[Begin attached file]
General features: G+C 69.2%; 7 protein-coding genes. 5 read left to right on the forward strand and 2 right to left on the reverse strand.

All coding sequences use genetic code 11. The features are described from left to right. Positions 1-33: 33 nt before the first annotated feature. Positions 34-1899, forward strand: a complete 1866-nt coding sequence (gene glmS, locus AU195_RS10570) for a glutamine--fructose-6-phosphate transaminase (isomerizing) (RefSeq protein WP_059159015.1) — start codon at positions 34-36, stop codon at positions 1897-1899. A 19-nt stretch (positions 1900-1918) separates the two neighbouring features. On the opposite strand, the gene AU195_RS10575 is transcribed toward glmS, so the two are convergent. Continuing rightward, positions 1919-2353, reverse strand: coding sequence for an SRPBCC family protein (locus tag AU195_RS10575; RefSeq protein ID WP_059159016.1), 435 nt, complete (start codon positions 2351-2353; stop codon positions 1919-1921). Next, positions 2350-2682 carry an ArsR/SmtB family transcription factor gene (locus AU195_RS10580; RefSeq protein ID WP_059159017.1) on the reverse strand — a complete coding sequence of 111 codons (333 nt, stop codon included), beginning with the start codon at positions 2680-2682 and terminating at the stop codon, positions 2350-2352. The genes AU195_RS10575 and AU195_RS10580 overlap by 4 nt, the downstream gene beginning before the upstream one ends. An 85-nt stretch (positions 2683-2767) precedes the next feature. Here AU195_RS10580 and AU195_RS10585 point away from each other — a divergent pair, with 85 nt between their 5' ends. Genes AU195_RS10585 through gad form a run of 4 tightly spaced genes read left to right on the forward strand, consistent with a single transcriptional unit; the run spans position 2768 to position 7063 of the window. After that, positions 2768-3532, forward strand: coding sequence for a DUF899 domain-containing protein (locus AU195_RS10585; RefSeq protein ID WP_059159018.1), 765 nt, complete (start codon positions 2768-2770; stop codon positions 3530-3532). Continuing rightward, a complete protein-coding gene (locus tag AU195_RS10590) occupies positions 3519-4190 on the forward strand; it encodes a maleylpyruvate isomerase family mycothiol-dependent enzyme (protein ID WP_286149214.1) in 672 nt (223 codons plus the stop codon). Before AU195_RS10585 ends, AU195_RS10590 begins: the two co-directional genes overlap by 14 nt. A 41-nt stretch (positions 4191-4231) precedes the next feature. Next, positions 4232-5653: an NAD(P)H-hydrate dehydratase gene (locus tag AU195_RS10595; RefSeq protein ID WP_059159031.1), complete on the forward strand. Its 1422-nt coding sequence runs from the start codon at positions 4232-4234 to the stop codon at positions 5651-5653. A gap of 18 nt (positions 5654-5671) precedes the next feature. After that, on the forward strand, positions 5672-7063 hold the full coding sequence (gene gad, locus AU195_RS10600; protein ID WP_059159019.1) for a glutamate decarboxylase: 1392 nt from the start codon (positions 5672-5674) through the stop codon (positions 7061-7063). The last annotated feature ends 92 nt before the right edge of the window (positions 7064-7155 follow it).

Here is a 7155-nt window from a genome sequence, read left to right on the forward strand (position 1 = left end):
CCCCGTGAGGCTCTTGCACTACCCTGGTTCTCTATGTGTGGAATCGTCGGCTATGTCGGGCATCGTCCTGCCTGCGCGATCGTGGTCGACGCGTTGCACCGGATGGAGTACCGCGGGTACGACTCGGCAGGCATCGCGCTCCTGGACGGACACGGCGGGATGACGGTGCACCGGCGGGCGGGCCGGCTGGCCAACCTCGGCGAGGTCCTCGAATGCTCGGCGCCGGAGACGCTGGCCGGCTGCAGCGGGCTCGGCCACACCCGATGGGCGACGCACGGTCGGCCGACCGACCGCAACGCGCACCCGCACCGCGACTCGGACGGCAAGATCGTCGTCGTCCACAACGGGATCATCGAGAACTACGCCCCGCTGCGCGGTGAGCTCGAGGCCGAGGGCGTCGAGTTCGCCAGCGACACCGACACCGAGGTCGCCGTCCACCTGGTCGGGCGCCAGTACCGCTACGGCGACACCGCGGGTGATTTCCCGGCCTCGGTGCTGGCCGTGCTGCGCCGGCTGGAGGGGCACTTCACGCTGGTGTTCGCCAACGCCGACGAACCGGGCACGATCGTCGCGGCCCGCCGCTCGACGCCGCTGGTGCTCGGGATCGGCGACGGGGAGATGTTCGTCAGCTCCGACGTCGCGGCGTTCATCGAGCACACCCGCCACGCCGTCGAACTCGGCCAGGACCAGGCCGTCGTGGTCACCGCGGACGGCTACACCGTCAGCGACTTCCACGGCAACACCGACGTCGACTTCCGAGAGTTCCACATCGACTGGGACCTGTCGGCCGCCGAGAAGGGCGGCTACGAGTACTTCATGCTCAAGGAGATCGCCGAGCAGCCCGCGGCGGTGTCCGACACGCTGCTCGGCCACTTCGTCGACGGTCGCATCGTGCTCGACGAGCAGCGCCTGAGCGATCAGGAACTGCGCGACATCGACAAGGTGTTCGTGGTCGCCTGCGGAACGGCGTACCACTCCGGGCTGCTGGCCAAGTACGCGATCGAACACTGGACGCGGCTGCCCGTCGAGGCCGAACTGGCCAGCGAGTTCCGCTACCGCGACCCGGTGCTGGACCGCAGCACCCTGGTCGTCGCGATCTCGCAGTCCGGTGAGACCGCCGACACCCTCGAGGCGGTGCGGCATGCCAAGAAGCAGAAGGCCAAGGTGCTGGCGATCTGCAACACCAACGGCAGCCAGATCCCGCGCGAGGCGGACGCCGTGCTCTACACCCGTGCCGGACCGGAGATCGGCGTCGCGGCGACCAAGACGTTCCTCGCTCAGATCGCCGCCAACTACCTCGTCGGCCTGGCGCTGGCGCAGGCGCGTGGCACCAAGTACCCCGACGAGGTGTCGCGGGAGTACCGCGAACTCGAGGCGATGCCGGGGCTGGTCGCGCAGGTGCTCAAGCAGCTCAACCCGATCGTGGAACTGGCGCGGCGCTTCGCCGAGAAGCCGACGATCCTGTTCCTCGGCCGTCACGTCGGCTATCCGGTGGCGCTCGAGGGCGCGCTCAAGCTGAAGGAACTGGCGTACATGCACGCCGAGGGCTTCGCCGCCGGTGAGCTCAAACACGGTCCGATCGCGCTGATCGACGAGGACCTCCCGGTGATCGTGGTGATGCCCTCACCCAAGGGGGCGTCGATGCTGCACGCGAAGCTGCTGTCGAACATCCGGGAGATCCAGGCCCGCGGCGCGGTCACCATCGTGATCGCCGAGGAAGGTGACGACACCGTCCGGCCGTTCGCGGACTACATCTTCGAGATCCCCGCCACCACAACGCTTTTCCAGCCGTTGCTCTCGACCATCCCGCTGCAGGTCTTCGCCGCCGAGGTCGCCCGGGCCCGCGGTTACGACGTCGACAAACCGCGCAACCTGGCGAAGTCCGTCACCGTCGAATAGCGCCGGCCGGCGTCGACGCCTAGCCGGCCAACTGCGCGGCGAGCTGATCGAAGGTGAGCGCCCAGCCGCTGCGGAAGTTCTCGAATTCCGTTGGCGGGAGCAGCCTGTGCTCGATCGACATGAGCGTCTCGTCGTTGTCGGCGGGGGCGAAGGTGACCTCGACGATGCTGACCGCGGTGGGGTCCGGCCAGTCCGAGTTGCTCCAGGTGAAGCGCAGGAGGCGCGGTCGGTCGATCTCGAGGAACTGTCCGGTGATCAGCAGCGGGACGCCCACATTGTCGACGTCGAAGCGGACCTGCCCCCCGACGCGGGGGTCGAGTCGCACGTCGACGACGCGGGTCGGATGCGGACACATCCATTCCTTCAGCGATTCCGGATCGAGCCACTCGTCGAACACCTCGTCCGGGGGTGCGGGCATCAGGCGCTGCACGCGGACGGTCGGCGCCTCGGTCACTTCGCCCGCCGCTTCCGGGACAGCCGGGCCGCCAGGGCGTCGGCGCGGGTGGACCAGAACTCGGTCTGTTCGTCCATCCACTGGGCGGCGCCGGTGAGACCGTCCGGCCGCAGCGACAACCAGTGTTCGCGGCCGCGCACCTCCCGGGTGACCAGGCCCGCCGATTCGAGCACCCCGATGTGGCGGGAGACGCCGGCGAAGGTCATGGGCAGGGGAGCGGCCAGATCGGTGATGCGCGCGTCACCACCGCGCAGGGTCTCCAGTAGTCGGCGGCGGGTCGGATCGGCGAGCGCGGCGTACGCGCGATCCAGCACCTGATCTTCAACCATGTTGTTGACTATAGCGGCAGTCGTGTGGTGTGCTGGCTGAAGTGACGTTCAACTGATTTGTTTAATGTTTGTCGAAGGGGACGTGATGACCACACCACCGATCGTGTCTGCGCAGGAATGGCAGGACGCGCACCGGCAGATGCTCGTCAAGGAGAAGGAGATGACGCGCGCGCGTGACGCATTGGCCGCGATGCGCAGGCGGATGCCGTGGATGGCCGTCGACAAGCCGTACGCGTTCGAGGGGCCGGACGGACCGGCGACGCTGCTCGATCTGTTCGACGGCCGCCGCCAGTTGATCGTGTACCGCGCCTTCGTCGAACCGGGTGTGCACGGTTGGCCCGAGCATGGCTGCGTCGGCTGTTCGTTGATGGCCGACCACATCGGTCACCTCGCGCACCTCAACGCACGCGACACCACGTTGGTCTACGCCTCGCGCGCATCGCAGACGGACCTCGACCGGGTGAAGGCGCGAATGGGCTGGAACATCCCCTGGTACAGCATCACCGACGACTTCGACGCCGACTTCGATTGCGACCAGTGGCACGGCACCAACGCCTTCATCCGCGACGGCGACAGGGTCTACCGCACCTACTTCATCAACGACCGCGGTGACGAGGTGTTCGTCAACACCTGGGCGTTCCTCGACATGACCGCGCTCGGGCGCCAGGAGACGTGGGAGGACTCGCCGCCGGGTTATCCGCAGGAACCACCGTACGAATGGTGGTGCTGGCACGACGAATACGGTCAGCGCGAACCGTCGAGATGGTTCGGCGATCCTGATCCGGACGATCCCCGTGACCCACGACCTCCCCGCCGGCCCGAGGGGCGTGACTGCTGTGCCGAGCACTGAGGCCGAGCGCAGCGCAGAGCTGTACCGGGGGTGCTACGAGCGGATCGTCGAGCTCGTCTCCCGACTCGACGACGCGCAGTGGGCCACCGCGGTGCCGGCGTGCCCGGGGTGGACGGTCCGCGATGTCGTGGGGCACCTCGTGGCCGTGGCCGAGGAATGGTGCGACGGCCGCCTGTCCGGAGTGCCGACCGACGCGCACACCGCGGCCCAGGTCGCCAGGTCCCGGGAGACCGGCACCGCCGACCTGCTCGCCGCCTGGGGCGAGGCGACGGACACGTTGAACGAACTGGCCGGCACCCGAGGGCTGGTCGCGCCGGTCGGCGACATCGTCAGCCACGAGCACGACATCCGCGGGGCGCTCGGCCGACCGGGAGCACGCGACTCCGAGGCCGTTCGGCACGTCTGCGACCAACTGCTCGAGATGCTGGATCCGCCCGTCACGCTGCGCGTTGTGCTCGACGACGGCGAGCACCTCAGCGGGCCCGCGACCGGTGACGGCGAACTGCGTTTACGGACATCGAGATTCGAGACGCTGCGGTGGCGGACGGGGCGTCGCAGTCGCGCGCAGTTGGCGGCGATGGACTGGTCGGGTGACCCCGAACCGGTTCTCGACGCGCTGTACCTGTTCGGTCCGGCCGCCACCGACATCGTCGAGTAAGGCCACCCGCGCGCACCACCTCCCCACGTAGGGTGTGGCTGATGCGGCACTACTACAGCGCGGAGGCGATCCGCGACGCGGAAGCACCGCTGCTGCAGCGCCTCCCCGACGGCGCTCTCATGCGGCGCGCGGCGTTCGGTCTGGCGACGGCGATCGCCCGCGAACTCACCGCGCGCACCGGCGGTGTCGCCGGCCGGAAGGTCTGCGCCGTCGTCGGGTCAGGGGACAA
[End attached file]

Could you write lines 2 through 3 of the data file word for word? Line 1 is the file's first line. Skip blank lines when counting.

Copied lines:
All coding sequences use genetic code 11. The features are described from left to right. Positions 1-33: 33 nt before the first annotated feature. Positions 34-1899, forward strand: a complete 1866-nt coding sequence (gene glmS, locus AU195_RS10570) for a glutamine--fructose-6-phosphate transaminase (isomerizing) (RefSeq protein WP_059159015.1) — start codon at positions 34-36, stop codon at positions 1897-1899. A 19-nt stretch (positions 1900-1918) separates the two neighbouring features. On the opposite strand, the gene AU195_RS10575 is transcribed toward glmS, so the two are convergent. Continuing rightward, positions 1919-2353, reverse strand: coding sequence for an SRPBCC family protein (locus tag AU195_RS10575; RefSeq protein ID WP_059159016.1), 435 nt, complete (start codon positions 2351-2353; stop codon positions 1919-1921). Next, positions 2350-2682 carry an ArsR/SmtB family transcription factor gene (locus AU195_RS10580; RefSeq protein ID WP_059159017.1) on the reverse strand — a complete coding sequence of 111 codons (333 nt, stop codon included), beginning with the start codon at positions 2680-2682 and terminating at the stop codon, positions 2350-2352. The genes AU195_RS10575 and AU195_RS10580 overlap by 4 nt, the downstream gene beginning before the upstream one ends. An 85-nt stretch (positions 2683-2767) precedes the next feature. Here AU195_RS10580 and AU195_RS10585 point away from each other — a divergent pair, with 85 nt between their 5' ends. Genes AU195_RS10585 through gad form a run of 4 tightly spaced genes read left to right on the forward strand, consistent with a single transcriptional unit; the run spans position 2768 to position 7063 of the window. After that, positions 2768-3532, forward strand: coding sequence for a DUF899 domain-containing protein (locus AU195_RS10585; RefSeq protein ID WP_059159018.1), 765 nt, complete (start codon positions 2768-2770; stop codon positions 3530-3532). Continuing rightward, a complete protein-coding gene (locus tag AU195_RS10590) occupies positions 3519-4190 on the forward strand; it encodes a maleylpyruvate isomerase family mycothiol-dependent enzyme (protein ID WP_286149214.1) in 672 nt (223 codons plus the stop codon). Before AU195_RS10585 ends, AU195_RS10590 begins: the two co-directional genes overlap by 14 nt. A 41-nt stretch (positions 4191-4231) precedes the next feature. Next, positions 4232-5653: an NAD(P)H-hydrate dehydratase gene (locus tag AU195_RS10595; RefSeq protein ID WP_059159031.1), complete on the forward strand. Its 1422-nt coding sequence runs from the start codon at positions 4232-4234 to the stop codon at positions 5651-5653. A gap of 18 nt (positions 5654-5671) precedes the next feature. After that, on the forward strand, positions 5672-7063 hold the full coding sequence (gene gad, locus AU195_RS10600; protein ID WP_059159019.1) for a glutamate decarboxylase: 1392 nt from the start codon (positions 5672-5674) through the stop codon (positions 7061-7063). The last annotated feature ends 92 nt before the right edge of the window (positions 7064-7155 follow it).

Here is a 7155-nt window from a genome sequence, read left to right on the forward strand (position 1 = left end):